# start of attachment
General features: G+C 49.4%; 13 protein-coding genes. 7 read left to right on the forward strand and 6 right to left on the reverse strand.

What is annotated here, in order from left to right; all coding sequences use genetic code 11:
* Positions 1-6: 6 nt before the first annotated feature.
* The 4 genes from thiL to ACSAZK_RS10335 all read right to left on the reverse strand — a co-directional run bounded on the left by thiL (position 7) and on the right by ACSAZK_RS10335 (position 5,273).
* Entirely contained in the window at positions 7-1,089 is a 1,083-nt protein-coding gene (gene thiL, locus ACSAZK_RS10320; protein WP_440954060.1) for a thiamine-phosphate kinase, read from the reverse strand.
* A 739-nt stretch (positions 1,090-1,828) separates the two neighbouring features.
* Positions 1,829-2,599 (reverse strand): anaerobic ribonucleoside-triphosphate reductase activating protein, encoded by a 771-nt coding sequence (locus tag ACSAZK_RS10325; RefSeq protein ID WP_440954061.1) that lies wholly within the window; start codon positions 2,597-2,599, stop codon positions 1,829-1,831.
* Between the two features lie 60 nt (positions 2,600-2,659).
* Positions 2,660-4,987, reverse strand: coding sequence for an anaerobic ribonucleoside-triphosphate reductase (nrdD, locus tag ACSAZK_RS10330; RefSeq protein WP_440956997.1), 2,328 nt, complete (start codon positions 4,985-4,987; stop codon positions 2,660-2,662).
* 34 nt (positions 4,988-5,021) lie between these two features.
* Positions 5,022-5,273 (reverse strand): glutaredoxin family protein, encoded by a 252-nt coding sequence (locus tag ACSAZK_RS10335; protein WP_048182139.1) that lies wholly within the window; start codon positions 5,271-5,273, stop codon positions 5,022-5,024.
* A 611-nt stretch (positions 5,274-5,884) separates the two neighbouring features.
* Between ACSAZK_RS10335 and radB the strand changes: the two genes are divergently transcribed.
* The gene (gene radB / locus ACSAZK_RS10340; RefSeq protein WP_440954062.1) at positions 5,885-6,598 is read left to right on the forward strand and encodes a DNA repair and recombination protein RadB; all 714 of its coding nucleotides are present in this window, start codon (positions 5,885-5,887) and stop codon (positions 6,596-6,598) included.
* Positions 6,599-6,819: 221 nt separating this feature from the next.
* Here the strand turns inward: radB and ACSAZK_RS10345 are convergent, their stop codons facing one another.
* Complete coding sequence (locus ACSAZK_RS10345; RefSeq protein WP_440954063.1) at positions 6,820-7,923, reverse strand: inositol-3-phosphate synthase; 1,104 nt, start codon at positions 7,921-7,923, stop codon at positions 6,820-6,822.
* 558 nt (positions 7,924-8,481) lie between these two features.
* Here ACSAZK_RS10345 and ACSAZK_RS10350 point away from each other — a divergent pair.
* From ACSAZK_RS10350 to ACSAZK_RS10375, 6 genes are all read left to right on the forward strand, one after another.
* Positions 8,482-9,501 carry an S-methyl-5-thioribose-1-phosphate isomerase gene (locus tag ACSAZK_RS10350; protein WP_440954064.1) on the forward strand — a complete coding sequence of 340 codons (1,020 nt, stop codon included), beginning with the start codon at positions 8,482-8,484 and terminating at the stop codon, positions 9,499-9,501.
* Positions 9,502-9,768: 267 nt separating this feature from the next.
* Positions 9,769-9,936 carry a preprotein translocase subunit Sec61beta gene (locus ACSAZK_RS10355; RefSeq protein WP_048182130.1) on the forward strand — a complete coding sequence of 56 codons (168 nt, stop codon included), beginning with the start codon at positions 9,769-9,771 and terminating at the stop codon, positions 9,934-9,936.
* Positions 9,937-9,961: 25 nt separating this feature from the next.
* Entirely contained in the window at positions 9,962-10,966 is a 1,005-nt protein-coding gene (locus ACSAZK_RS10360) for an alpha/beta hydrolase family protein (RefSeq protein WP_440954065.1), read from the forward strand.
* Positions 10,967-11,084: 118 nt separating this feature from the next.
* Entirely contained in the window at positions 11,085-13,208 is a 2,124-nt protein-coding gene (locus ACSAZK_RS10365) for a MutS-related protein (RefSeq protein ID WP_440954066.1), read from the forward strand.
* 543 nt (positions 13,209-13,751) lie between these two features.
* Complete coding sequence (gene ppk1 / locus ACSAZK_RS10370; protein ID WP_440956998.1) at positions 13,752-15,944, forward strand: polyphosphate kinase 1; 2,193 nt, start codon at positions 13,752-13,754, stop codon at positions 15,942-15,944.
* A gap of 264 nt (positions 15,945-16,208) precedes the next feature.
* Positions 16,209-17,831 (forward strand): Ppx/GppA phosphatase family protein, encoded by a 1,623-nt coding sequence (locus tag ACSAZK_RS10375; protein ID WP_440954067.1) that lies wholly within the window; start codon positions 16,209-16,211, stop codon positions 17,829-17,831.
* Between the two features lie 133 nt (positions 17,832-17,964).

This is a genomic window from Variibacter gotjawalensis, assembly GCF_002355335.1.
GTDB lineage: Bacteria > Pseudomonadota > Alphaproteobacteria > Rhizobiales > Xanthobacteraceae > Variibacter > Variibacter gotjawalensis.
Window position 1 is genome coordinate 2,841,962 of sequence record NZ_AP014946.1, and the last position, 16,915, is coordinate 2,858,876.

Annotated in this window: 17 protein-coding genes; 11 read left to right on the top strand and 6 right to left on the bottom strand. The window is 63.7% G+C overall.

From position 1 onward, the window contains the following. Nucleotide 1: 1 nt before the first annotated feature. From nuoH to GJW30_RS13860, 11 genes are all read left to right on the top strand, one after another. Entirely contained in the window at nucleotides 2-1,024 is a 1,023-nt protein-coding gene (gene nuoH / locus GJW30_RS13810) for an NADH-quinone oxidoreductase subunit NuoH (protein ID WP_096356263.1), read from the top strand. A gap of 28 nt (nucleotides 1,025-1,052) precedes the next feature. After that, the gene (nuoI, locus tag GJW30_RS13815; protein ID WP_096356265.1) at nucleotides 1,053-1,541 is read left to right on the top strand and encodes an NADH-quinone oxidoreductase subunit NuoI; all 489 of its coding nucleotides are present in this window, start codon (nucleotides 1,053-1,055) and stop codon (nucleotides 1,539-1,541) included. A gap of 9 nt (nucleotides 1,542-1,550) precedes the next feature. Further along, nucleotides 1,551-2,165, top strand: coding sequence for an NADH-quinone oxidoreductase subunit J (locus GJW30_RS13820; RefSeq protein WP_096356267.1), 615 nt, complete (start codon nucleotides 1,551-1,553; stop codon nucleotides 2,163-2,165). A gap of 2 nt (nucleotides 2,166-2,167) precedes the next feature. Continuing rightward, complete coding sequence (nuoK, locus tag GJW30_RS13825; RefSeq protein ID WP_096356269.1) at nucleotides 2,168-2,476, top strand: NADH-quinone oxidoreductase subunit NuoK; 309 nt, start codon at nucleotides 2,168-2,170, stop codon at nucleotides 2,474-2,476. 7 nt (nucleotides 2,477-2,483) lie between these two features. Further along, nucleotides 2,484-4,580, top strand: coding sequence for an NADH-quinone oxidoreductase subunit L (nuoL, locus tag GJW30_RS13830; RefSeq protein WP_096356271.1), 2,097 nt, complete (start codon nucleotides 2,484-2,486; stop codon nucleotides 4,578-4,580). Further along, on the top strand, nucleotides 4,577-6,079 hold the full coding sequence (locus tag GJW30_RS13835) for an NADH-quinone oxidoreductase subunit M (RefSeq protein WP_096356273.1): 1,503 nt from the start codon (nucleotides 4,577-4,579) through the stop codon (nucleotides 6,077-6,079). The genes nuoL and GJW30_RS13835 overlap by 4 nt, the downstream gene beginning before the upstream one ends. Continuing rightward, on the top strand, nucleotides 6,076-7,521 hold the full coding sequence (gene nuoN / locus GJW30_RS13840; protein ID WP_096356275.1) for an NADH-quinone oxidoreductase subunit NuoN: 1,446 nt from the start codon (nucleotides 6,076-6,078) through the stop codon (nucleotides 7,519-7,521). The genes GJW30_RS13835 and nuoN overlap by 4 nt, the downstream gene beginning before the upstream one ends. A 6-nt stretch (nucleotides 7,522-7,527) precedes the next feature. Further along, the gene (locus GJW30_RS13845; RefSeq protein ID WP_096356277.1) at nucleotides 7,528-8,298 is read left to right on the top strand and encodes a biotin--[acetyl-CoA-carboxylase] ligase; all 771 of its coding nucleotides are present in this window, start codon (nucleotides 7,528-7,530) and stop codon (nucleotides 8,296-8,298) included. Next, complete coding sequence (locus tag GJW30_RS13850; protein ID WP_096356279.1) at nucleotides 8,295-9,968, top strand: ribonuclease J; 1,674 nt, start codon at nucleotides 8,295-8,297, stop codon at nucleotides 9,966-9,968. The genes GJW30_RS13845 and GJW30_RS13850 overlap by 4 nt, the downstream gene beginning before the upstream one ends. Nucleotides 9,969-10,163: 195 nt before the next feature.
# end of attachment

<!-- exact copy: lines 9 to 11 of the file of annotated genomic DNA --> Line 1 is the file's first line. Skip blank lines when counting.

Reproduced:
* Positions 2,660-4,987, reverse strand: coding sequence for an anaerobic ribonucleoside-triphosphate reductase (nrdD, locus tag ACSAZK_RS10330; RefSeq protein WP_440956997.1), 2,328 nt, complete (start codon positions 4,985-4,987; stop codon positions 2,660-2,662).
* 34 nt (positions 4,988-5,021) lie between these two features.
* Positions 5,022-5,273 (reverse strand): glutaredoxin family protein, encoded by a 252-nt coding sequence (locus tag ACSAZK_RS10335; protein WP_048182139.1) that lies wholly within the window; start codon positions 5,271-5,273, stop codon positions 5,022-5,024.